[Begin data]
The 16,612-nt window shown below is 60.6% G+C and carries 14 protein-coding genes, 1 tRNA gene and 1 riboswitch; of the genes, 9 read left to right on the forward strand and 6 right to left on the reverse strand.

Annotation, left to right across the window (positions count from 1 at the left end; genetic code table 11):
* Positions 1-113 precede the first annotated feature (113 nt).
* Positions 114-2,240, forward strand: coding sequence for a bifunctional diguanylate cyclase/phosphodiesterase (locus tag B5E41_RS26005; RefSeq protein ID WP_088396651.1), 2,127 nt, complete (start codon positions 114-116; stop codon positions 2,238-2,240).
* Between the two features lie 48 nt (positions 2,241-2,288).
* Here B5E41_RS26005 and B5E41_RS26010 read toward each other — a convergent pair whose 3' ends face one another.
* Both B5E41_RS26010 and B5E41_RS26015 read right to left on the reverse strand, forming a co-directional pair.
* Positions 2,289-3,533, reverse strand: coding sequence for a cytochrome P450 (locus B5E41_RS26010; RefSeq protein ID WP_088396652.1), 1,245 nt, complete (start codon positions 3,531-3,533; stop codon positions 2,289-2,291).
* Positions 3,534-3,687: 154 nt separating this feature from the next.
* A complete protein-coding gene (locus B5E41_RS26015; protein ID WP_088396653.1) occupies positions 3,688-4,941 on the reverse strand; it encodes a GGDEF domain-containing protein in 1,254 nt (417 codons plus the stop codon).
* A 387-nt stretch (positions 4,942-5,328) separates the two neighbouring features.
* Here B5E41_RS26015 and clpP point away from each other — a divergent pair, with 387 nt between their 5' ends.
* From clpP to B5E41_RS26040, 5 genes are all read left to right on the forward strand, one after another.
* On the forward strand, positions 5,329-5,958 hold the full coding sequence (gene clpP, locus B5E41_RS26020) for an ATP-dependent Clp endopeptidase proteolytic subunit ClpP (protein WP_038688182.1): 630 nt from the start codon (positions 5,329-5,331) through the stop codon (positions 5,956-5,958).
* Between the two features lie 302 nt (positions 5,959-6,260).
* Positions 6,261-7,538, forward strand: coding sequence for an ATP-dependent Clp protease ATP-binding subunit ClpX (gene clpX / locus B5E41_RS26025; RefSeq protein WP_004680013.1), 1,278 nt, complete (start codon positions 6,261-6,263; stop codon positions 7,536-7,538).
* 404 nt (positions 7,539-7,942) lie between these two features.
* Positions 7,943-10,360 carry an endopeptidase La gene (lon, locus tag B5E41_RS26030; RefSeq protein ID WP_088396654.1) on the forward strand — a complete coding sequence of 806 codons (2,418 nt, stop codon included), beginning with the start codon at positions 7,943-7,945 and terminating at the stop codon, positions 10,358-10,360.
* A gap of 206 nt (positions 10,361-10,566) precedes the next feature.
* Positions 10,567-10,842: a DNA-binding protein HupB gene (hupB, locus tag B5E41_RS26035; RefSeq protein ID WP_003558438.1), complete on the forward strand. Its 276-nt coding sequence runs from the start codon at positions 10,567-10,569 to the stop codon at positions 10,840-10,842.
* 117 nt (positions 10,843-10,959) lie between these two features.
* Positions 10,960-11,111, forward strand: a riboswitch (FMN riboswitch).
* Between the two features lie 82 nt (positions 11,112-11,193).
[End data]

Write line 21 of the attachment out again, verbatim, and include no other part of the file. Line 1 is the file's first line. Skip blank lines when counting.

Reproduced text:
* 117 nt (positions 10,843-10,959) lie between these two features.